Consider the sheer amount of material that a working comedian generates on a daily, monthly, and yearly basis. In addition, remember that knowledge isn’t power; applied knowledge is. It would therefore stand to reason that even the most arithmetic improvements in organization have the power to translate into geometric results on stage. Jesus Christ, I’m on my game today. Don’t put me in your box if your shit eats tapes (Nasty Nas, nasty nas, nuh-nuh-nuh Nas)

Benefits

Cutting The Bullshit
Now, when I sit down to write, I’m no longer wasting time wading through a bunch of disorganized ideas of varying quality because I already have a list of ideas that are ready for development (Saturation Candidates). If I don’t feel like working on any of them, I have a pile of ideas at Saturation Level I/II to tackle. Hell, if I’m not feeling any of those, I can just check the hundreds of voice notes in my phone that house all of my raw ideas.

Half-man, Half-machine
Best of all, my subconscious is incubating these ideas while I travel, do the dishes, work out, etc. It’s almost like I’m becoming a material machine, continuously generating new ideas whether I’m at my desk or not.

Be Like Water (Disclaimers)

Goju Ryu (Hard-Soft Style)
It’s important to remember that this process is not rigid. In fact, to treat it like a fixed method would be a mistake. There are some jokes and ideas that are like quantum particles: the more you look for them, the more they disappear. Sometimes, minimal preparation breathes into a joke the genuine spontaneity it needs in order to flourish. Dude, you’ve done Homer, Malthus, Nas, and now Schrödinger?! Can’t stop, gotta eat / Stepping on, my feet / Spread love, think it’s sweet / Uh, uh, uh all you catz don’t know

Keeping Things Agile
This is a process that is tailored for me, a writer/nerd at heart. A lot of my bits are either stories or ideas with a thesis that I then set out to prove, rather than one-liners or the absurd.

Just like Agile programmers, there are comedians who won’t find the need for a second stage of Saturation and Incubation. They’ll feel more comfortable with thinking up a joke, immediately testing it out on stage, and letting the magic of the moment spark the Killumination. Yeah! Ha ha! Ruff Ryders! Remiiiiiiix! Hell, I think that it may be a good idea for me to present one or two jokes on stage Ha Ha! ha ha! that I’ve thought of on the same day, so that I can build my comedic sensibilities.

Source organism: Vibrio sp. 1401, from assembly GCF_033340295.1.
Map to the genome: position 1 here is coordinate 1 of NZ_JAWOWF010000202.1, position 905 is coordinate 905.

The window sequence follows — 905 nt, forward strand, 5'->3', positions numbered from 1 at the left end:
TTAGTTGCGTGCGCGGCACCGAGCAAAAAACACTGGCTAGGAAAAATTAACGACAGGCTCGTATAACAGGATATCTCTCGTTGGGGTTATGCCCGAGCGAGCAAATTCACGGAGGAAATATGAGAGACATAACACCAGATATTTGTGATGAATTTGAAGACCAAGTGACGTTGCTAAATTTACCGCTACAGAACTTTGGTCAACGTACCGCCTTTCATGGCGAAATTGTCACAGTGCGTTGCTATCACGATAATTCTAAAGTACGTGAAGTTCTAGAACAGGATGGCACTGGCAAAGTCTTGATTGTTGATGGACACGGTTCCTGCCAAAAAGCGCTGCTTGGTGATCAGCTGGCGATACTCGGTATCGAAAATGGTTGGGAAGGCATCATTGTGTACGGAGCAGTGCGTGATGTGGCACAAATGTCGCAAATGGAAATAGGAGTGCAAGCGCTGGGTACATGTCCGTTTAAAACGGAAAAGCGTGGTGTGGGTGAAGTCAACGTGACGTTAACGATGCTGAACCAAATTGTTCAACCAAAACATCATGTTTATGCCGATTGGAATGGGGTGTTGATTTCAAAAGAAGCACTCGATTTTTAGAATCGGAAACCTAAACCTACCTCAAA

Conclusion

Sewwwwww…like you knowwwwww…whatever!

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About Michael Jagdeo

My name's Michael Jagdeo, and I refuse to write about myself in the third person. I'm a Comedian from Toronto, Ontario, Canada. In addition to honing my stand-up comedy act, I maintain this blog and write the weekly comedy article for blogTO.com.
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3 Responses to The Creative Management Lifecycle for Comedy

  1. Pingback: Why Am I So Lame? | Diary of a Toronto Stand-Up Comedian

  2. Anonymous says:

    Great piece Michael. I needed to read this because I feel I waste lots of time sorting and resorting without an actual system. Are you still doing stand-up? Where can we check out your progress?

    • Hi there,

      Thanks! I wonder whether anybody even reads these anymore!

      Yeah, I found I had the same problem. In fact, I noticed that I was spending an inordinate amount of time organizing material vs. writing net new material.

      Yes, still doing stand-up, but not as voraciously as I used to for now. Getting back into shape is the number one priority for me right now, because I found that my lack of energy is affecting my enthusiasm and ability to deliver on stage.

      Here’s a set that I more or less used that model to create:

      Looking back at that set, the total writing that went into that set fills 21 pages in Word with an 8-sized font! Truth be told, all of the jokes within the bit were actually disparate bits that I had previously been delivering separately. After seeing me perform some of the jokes, my mentor in comedy, Quinn C. Martin, suggested that I sequence all of the jokes under the umbrella of one complete story, and so I guess the model I depicted in the post needs a bit of updating to include feedback loops from trusted advisors.

      If you’re having trouble sorting through your jokes, you have one of those good problems – congrats!

      See you on the scene, homie.

      Jagdeo